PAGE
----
To be fully ordained as a Bhikkhuni, one must go through four steps. The first step involves taking the five “upasika” vows. The next step is to enter the monastic way of life, or “pabbajja,” which includes wearing robes and shaving one's head. Then, one becomes a novice nun, or “samaneri.” The last step is to take all the vows of a bhukkhuni to become a “fully-ordained nun.”
Cast & Crew
Somegoro ICHIKAWA (Bunshiro)
Somegoro Ichikawa was born January 8, 1973, in Tokyo, Japan. The son of Koshiro MATSUMOTO, he was trained as a Kabuki actor from a very young age. He made his Kabuki stage debut at the age of five, and was also the youngest Hamlet in Japanese history at just 14 years old. Since then, he's appeared in at least 15 films and TV shows, and even more theater performances. He's considered to be one of the top young Kabuki actors, and he directed several Kabuki scenes in another wonderful AnimEigo release in which he starred, Ashura
Yoshino KIMURA (Fuku)
Yoshino Kimura was born April 10, 1976, in London, England to two Japan Airlines employees. In fact, her first professional acting gig was for a Japan Airlines commercial. She was raised in London until she was three, and also lived in New York for a few years in her teens. She speaks fluent English (she majored in English Lit. at Seijo University) and likes to ride horses in her spare time. She won Best Newcomer from the Japanese Academy in 1998, and has gone on to appear in over 40 films and TV series, including Wakeful Nights (released by AnimEigo), Masters of Horror: Dream Cruise, The Suicide Song, and Sukiyaki Western Django.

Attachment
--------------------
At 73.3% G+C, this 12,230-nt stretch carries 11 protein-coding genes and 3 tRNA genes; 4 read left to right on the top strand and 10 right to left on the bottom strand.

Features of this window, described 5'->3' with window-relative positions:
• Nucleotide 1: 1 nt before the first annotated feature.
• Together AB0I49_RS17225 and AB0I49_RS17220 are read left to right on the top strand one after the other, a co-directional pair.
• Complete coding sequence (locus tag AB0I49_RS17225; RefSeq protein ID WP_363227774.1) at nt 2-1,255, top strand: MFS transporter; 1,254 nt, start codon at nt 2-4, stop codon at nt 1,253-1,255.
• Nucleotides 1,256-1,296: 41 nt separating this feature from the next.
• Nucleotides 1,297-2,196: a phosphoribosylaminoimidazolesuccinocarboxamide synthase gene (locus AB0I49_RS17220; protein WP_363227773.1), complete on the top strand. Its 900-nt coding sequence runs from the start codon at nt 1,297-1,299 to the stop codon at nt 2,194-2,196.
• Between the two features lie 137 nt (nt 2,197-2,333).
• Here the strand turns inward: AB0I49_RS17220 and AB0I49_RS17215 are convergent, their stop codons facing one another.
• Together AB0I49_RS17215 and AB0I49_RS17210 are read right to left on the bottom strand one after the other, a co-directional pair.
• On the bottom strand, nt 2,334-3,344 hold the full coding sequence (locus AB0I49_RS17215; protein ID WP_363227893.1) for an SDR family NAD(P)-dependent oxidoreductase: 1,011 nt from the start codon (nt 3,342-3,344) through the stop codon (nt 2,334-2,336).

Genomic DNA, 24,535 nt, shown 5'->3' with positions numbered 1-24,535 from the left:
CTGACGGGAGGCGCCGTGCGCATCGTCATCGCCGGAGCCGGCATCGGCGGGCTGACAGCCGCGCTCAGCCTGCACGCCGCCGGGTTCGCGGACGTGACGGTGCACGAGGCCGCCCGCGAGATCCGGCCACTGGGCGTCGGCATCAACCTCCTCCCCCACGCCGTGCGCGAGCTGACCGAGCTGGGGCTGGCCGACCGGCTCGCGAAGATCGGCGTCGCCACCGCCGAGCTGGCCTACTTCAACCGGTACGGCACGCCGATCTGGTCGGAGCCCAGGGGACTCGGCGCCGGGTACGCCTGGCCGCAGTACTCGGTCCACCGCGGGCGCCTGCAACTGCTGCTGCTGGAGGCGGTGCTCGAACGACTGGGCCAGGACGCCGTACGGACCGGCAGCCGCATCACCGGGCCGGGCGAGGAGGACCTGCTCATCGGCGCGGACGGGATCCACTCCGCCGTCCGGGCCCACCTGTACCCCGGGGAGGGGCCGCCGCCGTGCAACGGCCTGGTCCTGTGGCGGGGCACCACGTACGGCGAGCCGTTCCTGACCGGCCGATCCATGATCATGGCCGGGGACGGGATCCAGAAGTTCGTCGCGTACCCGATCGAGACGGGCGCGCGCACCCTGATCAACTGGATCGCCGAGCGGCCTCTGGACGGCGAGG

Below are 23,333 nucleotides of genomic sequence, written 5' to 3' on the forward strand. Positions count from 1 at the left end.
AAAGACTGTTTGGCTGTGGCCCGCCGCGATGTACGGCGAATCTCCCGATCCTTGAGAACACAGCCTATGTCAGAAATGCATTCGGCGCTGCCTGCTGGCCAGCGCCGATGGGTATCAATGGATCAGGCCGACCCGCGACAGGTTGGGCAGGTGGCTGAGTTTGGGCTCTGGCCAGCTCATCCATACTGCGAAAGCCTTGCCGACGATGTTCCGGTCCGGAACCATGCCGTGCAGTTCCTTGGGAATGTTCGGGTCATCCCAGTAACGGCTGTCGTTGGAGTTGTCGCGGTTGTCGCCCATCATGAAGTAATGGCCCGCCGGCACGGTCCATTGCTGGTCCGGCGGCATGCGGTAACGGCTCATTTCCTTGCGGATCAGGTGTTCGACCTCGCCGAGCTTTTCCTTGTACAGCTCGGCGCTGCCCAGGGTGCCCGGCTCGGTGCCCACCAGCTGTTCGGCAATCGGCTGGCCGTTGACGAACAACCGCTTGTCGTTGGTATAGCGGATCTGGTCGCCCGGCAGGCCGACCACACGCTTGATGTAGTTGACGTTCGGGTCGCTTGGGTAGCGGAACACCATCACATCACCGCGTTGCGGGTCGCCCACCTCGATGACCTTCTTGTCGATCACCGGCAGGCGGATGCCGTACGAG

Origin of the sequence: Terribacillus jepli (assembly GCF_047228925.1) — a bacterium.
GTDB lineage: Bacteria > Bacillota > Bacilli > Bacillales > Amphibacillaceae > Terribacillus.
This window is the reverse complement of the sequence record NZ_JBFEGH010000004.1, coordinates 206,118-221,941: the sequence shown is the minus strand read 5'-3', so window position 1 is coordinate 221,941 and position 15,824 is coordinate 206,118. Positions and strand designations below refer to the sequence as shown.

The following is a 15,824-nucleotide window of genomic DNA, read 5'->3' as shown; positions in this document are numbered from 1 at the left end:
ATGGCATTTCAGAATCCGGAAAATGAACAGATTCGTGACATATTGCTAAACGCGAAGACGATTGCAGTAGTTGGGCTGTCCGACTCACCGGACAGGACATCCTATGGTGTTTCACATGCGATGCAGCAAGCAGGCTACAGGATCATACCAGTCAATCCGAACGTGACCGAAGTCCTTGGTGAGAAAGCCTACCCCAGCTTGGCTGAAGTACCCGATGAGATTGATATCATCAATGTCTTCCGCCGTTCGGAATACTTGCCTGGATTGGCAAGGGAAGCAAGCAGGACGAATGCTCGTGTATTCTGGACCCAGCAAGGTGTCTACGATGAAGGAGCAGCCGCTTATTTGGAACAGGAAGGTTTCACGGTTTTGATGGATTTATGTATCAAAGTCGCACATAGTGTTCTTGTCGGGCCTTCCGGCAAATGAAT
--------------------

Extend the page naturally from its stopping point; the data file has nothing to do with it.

Koji IMADA (Yonosuke)
Koji Imada was born March 13, 1966, in Osaka, Japan. He began his acting career on a comedy sketch show called “Gottsu e kanji,” and went on to appear in several TV shows and films. He's currently one of the hosts on a comedy show called “Bakusho reddo kapetto.”
Ryo FUKAWA (Ippei)
Ryo Fukawa was born August 19, 1974, in Yokohama, Japan. He began his professional acting career at eight years old, in a variety show called “Waratte iitomo!” More than 20 years later, he resumed acting, and quickly transitioned from television to film. On television he has generally taken on minor roles characterized by a childish temperament and boyish looks. He graduated from the Keio University Department of Economics and is also a member of the owarai (comedy) group, No Plan. He's been in three films since 2005, and is working on a film called Pandora's Box at the time of this writing.
Mieko HARADA (Toyo)
Mieko Harada was born December 26, 1958, in Tokyo, Japan, and has had a long successful career as a film and television star. She's been in several internationally-renowned films, such as Swords of Vengeance, Jigoku, Ran, and Akira Kurosawa's Dreams. She also did the voice for Kaguya in the 2002 anime film Inuyasha the Movie: The Castle Beyond the Looking Glass. She's been married to the famous Japanese actor Ryo ISHIBASHI (Audition, The Suicide Club) since 1987 and has three children.